Link to this page: https://secure.socialistparty.org.uk/issue/743/15723
Suffering unworkable benefit assessments
A south London bus driver
Mandi, from Lewisham in south east London, is in constant pain and has been unable to work for seven years. Her misfortune is something that could happen to any of us and why we need a dependable welfare state. She feels the worst thing is "the way I've been looked down upon - because I don't have a visible disability".
For 12 years Mandi had been a bus driver at south London garages. A busy single parent, she worked plenty of overtime for the money to bring up her son.
Mandi lost her job and her driving licence in January 2006 after being off work several months with back pain and had no choice but to claim benefits. "It was a constant struggle to try and make ends meet."
She was placed on incapacity benefit and was told to apply for Disability Living Allowance. She found out in March 2006 that she would have to have both hips replaced. Still in her mid-forties at the time, Mandi was relatively young for these operations.
Since then arthritis (osteopenia) in all joints, particularly in her hands and knees, is causing suffering and pain which still continues to grow relentlessly. Mandi can't grip properly and has scalded herself even trying to use a kettle.
Due to the government's big crackdown on benefits, Mandi had to travel to Croydon for a medical. On attending the appointment with a friend in August she found there was no doctor available to see her!
It had been difficult to get there by public transport so the receptionist suggested a home visit. After several phone calls, ATOS - the private company handed work assessment contracts by the government - declined a home visit. The examination was rearranged for October.
Between these appointments Mandi learned that 25 "doctors" employed by ATOS were suspended pending checks on their qualifications. This made Mandi wary of the whole procedure. She gathered together all the paperwork she could find for her October 2011 medical.
"I showed the nurse at the interview my blue badge and my freedom pass and she was surprised I was already registered disabled. I showed the scars from several arthroscopies (keyhole surgery) on each knee and she asked "so what are you doing here?'" Good question! "Finally I was declared unfit for work."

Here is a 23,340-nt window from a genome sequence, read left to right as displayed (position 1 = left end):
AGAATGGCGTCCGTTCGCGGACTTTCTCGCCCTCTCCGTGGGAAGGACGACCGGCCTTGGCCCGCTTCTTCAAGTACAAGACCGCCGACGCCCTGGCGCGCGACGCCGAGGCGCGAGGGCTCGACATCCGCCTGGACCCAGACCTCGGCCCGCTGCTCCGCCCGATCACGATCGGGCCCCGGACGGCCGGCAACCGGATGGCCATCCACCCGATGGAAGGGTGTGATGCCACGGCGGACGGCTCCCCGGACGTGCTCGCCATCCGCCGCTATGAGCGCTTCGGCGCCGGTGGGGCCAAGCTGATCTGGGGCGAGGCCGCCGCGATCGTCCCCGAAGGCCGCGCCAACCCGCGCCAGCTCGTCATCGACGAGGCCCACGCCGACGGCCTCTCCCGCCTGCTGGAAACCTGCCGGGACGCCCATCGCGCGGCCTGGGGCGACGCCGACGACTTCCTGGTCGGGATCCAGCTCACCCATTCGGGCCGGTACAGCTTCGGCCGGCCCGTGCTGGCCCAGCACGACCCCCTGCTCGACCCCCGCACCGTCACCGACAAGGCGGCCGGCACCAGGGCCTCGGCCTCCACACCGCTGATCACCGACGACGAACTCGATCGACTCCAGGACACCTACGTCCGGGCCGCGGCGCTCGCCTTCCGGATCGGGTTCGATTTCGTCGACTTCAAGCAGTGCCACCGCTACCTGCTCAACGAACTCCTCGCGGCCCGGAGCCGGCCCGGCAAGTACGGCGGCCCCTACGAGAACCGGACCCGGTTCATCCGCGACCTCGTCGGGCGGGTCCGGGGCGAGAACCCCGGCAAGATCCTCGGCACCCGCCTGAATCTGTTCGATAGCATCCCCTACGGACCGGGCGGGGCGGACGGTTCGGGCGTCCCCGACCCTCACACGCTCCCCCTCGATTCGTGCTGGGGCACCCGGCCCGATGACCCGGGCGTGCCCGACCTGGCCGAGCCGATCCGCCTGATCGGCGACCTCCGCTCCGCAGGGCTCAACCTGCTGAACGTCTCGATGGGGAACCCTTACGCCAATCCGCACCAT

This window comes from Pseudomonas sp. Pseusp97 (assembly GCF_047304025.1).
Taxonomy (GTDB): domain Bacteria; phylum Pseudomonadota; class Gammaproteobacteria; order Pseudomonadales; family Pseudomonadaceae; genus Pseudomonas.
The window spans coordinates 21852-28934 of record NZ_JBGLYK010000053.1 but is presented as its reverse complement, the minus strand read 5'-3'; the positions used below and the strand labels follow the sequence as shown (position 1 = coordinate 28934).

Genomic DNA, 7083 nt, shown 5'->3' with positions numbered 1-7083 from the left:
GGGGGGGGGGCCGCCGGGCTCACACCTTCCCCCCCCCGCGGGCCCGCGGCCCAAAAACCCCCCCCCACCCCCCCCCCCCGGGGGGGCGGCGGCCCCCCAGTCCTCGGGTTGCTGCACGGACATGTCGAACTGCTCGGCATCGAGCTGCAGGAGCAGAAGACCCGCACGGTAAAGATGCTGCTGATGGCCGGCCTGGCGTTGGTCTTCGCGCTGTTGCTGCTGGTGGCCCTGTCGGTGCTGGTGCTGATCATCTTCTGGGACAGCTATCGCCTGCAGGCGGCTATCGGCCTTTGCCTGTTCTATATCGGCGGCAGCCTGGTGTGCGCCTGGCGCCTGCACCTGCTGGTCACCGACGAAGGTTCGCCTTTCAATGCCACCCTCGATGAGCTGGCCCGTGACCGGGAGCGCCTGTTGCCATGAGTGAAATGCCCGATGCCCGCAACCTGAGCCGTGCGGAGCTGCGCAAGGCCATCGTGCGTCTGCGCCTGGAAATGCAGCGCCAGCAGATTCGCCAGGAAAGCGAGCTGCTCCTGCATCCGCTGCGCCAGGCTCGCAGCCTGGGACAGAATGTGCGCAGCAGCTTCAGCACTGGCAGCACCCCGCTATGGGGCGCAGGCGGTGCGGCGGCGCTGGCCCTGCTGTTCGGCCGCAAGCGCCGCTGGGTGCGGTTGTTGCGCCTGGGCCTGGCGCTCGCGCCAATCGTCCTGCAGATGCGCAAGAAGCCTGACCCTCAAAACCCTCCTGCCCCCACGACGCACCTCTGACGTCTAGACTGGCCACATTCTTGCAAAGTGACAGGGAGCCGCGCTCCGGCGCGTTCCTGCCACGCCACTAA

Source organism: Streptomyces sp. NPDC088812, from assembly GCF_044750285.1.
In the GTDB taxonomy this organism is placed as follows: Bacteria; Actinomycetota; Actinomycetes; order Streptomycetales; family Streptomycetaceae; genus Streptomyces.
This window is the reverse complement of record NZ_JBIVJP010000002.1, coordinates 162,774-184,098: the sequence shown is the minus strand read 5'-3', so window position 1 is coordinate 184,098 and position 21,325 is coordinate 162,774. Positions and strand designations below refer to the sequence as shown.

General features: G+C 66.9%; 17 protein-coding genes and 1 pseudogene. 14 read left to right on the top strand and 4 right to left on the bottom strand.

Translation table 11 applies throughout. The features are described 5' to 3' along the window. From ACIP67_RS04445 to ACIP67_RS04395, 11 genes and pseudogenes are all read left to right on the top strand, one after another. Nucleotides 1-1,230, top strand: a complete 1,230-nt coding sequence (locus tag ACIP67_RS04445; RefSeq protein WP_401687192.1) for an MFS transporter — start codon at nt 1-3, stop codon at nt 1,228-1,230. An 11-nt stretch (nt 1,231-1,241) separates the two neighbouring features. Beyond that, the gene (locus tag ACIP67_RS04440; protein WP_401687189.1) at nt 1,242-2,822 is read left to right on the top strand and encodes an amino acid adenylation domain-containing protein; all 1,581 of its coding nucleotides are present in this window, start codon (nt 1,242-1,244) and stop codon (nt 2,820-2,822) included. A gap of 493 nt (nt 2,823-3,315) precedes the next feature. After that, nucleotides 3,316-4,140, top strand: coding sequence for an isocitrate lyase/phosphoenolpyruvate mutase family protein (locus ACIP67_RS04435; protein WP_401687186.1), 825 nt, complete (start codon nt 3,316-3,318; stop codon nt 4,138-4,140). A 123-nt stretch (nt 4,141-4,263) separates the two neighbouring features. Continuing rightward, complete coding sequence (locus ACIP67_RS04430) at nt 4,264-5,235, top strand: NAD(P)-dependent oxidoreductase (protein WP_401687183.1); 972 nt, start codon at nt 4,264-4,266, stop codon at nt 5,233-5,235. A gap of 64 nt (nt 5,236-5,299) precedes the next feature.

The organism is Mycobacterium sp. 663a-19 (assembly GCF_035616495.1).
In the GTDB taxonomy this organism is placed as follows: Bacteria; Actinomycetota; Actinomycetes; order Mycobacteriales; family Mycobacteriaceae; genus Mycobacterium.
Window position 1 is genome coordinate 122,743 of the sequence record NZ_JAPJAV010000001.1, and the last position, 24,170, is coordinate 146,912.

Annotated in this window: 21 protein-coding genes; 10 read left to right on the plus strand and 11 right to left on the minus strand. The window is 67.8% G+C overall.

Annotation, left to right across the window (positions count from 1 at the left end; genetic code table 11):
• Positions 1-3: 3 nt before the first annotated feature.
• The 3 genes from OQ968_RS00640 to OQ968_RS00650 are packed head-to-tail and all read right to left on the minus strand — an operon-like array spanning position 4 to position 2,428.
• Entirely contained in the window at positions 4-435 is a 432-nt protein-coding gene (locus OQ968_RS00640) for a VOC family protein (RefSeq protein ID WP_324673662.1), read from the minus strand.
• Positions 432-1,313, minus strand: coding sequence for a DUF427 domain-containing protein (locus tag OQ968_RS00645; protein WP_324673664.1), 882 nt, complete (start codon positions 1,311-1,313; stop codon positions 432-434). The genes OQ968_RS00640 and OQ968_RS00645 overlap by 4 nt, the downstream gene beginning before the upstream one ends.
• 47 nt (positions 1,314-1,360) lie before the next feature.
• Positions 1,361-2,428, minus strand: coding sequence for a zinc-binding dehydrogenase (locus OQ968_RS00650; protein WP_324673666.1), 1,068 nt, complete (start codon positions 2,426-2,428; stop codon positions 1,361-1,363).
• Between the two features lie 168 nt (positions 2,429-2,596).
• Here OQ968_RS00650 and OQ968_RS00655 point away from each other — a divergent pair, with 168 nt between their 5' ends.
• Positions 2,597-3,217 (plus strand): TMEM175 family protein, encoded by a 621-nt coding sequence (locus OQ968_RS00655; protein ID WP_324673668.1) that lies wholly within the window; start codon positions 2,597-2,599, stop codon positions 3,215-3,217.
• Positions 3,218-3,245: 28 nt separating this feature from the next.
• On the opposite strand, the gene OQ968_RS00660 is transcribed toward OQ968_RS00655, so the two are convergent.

But about a month later: "Jobcentre Plus summoned me. At the interview I was told I'd be contacted by SeeTec who would give me an advisor with a view to putting me on a work related programme. If I failed to attend they had power to stop a percentage of my money."
SeeTec expect to see Mandi every fortnight. "At their interviews the advisor tells me to search local newspapers for a job. I say I can't afford newspapers. I am told to get friends and family to help. I'd love to work and say I am willing to do a job if she can find one that I can do on my medication and doesn't need any hands! The only job I can think of is the celebrities who get interviewed on TV."
"In May this year the DWP said ATOS were satisfied with the 56 page book/form I had filled in and no further medical was required until April next year."
But Mandi received a letter from the DWP on 5 November saying her benefit had 'expired'.
"I was on the National Insurance contribution ESA - apparently there are two types - and you can only stay on it for 365 days, but they didn't warn me in advance."
Mandi has now filled in forms for income based support, with evidence from her GP, and is waiting for a response from the DWP.
"The government need to change how people are treated. I now know the system inside out, but if you're an old person, ill or just haven't got the fight, then you'll get trodden on."
In The Socialist 21 November 2012: